I then used an alloy backing plate behind the plywood to mount the box with machine screws and stainless wood screws into additional hard timber

If you need to double up on plywood to get the backing plate and you have no internal studs, then you can also fashion a timber cleat to catch under the box so you are screwing both into bulkhead and down into cleat so that the cleat is also taking the weight as well

The wedge plate is thru bolted with back lock nuts onto box plate.
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Old 21-11-2014, 05:30   #23
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Re: Fastening a heavy piece of equipment

Screws are usually rated for depth into timber 7 x shank diameter. i.e. 7 x 0.25" = 1.75" embedment. The supplier won't take responsibility if you fix to something thinner.
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Old 21-11-2014, 06:17   #24
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Re: Fastening a heavy piece of equipment

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Originally Posted by sailersteve View Post
Is it only me that bought a cheep inverter , that directions say DO NOT MOUNT VERTICALLY ? Or are others not reading the fine print ? I really had my heart set on mounting it to a wall. Anyway bought very nice strong white power coated brackets. Its still going on that wall , just horizontally . Steve.
It doesn't matter if it's cheap or expensive, they pay people to write installation and operation instructions for a reason. If your inverter can't be mounted the way you intended and you can't figure out another way or place to mount it, return it and get one that can be mounted in the space you have.

Mine can be mounted vertically (with the connections on either end but not top or bottom).
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Old 21-11-2014, 06:20   #25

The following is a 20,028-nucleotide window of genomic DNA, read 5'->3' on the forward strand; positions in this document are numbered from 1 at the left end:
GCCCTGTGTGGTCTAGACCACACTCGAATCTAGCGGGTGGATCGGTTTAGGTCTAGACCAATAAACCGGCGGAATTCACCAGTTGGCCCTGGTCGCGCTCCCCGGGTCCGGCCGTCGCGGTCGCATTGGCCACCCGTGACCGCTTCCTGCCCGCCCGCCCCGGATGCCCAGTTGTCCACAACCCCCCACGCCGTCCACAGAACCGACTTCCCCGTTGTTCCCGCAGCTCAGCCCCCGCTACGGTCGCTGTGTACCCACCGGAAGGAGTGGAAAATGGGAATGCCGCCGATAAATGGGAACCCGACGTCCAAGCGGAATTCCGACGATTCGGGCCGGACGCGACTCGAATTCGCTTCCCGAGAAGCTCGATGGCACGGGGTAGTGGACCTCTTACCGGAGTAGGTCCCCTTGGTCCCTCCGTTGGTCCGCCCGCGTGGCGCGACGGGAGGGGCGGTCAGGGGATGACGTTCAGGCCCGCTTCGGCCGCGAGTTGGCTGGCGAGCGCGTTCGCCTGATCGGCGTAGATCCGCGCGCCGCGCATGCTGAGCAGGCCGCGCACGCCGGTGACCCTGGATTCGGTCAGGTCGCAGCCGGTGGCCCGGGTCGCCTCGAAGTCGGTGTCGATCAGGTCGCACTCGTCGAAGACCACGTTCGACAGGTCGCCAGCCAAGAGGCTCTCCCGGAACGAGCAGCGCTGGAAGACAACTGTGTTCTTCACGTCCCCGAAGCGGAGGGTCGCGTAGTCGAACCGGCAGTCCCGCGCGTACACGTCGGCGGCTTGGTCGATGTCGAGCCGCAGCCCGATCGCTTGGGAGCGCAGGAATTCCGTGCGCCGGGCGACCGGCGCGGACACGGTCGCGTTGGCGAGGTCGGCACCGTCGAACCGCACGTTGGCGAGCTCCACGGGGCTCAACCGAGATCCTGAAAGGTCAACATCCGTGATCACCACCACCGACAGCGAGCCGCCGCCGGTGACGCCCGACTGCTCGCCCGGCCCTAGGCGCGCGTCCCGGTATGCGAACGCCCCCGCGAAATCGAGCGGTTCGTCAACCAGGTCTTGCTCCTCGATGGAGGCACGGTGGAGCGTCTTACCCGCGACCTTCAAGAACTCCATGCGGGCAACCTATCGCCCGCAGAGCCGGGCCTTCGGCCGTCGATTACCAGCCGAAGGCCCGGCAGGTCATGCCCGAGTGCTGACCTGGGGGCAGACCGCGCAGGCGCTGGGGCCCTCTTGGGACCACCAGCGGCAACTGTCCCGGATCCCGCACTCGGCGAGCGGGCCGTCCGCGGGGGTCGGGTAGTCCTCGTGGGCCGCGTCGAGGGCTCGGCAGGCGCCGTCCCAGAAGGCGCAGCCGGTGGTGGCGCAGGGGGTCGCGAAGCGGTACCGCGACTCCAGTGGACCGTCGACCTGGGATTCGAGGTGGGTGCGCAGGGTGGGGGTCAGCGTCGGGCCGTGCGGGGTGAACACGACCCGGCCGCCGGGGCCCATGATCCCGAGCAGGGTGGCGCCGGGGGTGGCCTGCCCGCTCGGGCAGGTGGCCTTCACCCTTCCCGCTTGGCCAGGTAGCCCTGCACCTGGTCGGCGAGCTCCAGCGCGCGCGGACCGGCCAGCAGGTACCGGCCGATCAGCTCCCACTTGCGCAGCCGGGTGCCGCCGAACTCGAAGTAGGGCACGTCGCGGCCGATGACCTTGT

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Re: Fastening a heavy piece of equipment

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......... Dont obsess about a few boltheads showing in the cabin....
If you own a work boat or an old "not so nice" boat, your advice would be OK. I don't think it would be "obsessive" to not want a bunch of random bolt heads showing in the middle of a nice mahogany or teak panel in the saloon.
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Old 21-11-2014, 06:33   #26
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Re: Fastening a heavy piece of equipment

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Thanks, Terra,
the plywood is already doubled (two 1/2" sheets). I was thinking of adding a third. Does this make sense? What is an appropriate epoxy to use?
This brings up the question - How is this plywood fastened to the boat? How are the two plys fastened together? Nothing is going to be any stronger than these bonds.

Here is another idea - threaded inserts.

Drill the appropriate sized hole in the plywood, install the inserts and then install your device with machine screws.

The advantage here is it's all done from the front, the inserts provide a better grip in the plywood because they are larger, and you can remove and reinstall the device as often as necessary without compromising the integrity of the installation. If I were doing this I would use a little epoxy to make the inserts permanent. And lockwashers on the machine screws.
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Old 22-11-2014, 04:41   #27
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Re: Fastening a heavy piece of equipment

I have heard back from the manufacturer. They are saying that six 1/4 inch screws into 1 inch if plywood should be plenty. I am going to start with this and then see how things hold up over time. I can always try something else later if things begin to losen.